Then there are the states that didn't vote for the President or are typically what would be called red states. These states are fierce defenders of individual state's rights, and that will be an issue as the White House wants the power to squash insurance premiums it feels are too high. Several states already have laws on what percentage of insurance premiums must be spent on medical costs; the idea of the White House stepping on those rights should frighten everyone. Big brother is too big and too intrusive. I realize big business needs boundaries, but what we are seeing is the economic recession being used to create the kind of powers a monarchy would enjoy.

    There is no truth to the rumor these states will be able to pay in confederate money.
    Sources: The Public Policy Institute of NY State Inc, BLS

    I like the idea of fixing the doughnut hole in Medicare where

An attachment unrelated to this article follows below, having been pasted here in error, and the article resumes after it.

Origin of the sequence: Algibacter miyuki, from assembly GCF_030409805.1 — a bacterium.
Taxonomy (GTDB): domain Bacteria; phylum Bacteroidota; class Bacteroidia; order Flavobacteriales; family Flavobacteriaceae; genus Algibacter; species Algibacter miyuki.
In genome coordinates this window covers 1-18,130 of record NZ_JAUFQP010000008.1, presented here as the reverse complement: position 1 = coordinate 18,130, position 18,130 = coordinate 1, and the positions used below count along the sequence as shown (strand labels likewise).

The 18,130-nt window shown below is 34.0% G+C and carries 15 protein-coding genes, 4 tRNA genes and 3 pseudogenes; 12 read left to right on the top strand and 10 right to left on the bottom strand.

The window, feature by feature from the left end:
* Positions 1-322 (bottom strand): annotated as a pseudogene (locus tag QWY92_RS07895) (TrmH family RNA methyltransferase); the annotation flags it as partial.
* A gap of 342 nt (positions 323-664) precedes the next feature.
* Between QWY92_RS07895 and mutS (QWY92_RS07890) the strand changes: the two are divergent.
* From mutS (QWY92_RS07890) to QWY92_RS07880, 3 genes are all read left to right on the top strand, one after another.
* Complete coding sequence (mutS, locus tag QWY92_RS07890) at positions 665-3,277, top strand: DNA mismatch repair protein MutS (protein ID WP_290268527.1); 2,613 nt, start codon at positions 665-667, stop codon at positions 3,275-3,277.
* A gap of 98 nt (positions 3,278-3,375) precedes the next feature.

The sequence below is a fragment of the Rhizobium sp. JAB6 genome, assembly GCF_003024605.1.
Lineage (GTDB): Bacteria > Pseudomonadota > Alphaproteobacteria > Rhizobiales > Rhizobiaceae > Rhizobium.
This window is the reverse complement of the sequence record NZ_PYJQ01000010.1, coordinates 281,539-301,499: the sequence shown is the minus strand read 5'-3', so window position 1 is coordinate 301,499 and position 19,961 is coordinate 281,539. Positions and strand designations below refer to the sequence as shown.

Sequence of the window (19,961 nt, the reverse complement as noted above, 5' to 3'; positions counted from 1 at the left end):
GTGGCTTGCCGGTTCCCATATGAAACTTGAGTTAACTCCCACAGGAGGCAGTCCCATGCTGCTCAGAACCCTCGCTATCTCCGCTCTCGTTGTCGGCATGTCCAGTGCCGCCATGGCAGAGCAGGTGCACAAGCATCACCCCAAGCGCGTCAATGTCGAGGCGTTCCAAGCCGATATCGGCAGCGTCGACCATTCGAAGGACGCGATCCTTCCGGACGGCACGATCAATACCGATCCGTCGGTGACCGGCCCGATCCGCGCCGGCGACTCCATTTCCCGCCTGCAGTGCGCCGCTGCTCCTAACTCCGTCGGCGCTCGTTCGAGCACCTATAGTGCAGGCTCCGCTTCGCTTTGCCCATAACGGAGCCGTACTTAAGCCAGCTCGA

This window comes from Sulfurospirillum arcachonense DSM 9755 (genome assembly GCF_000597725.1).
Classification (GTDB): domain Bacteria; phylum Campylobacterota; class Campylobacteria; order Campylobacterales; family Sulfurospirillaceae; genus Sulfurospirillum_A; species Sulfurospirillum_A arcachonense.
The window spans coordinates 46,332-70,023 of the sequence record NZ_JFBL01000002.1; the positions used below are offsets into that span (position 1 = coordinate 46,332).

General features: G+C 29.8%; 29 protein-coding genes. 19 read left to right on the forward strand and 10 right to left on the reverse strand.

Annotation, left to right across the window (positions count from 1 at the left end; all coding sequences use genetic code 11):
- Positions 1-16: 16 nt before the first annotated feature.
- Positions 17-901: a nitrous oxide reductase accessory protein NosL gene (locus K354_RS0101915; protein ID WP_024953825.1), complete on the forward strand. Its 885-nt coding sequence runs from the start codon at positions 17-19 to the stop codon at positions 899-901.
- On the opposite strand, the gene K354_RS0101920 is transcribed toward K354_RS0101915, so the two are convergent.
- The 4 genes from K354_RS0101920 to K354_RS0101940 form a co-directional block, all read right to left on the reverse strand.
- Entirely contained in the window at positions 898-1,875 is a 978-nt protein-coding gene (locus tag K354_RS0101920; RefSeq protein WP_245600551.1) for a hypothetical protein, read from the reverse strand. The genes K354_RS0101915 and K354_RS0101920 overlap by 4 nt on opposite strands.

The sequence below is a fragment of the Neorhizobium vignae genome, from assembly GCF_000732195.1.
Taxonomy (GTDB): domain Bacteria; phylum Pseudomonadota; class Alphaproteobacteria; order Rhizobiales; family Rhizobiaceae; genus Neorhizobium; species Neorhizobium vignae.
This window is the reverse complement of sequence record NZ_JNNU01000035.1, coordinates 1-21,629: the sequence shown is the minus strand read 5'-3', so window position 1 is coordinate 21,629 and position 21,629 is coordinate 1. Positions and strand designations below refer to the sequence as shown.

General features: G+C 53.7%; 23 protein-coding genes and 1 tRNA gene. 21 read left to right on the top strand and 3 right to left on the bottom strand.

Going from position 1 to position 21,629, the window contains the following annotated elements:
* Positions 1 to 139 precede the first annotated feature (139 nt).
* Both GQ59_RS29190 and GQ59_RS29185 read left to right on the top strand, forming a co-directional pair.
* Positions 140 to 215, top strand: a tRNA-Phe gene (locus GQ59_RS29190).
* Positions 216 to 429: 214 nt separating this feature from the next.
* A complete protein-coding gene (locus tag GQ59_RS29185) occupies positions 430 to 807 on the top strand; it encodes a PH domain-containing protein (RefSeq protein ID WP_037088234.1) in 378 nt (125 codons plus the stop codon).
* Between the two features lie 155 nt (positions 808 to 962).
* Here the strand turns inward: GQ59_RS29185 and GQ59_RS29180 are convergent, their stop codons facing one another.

recipients get financial assistance with the first $2,830 in prescription drug payments but are on their own up to $4,550. The problem is this isn't going to be patched up until 2020.

    I like the idea of children staying on their parents plan until the age of 26; when I was that age and just starting out as a stockbroker I opted out of our company's plan because it was costing me $300 a month. That was a tough nut for a guy working on 100% commission.

    On Varney & Co. (I'm part of the company) yesterday someone sent an email saying insuring people with preexisting conditions was the same as insuring someone after they had a car crash. That is a clever analogy, but I'm on board with the President on this one. If they pay for insurance they should get insurance.

    The Market

    Yesterday showed lackadaisical action to say the very least, the market lacked passion and direction. There was compelling action in auto parts stocks, restaurants, banks (regional and investment banking), rails, and health insurance stocks. Humana (NYSE:HUM) +5.56%, Aetna (NYSE:AET) +1.45%, UnitedHealth Group (NYSE:UNH) +3.57%, and WellPoint (WLP) were up because the public option wasn't part of the President's healthcare reform plan. (This is sure to anger those that think these companies are part of the public domain and should be punished for trying to make profits.)

    Enough to Keep the Crowd in the Trade?
    By: Brian Sozzi, Research Analyst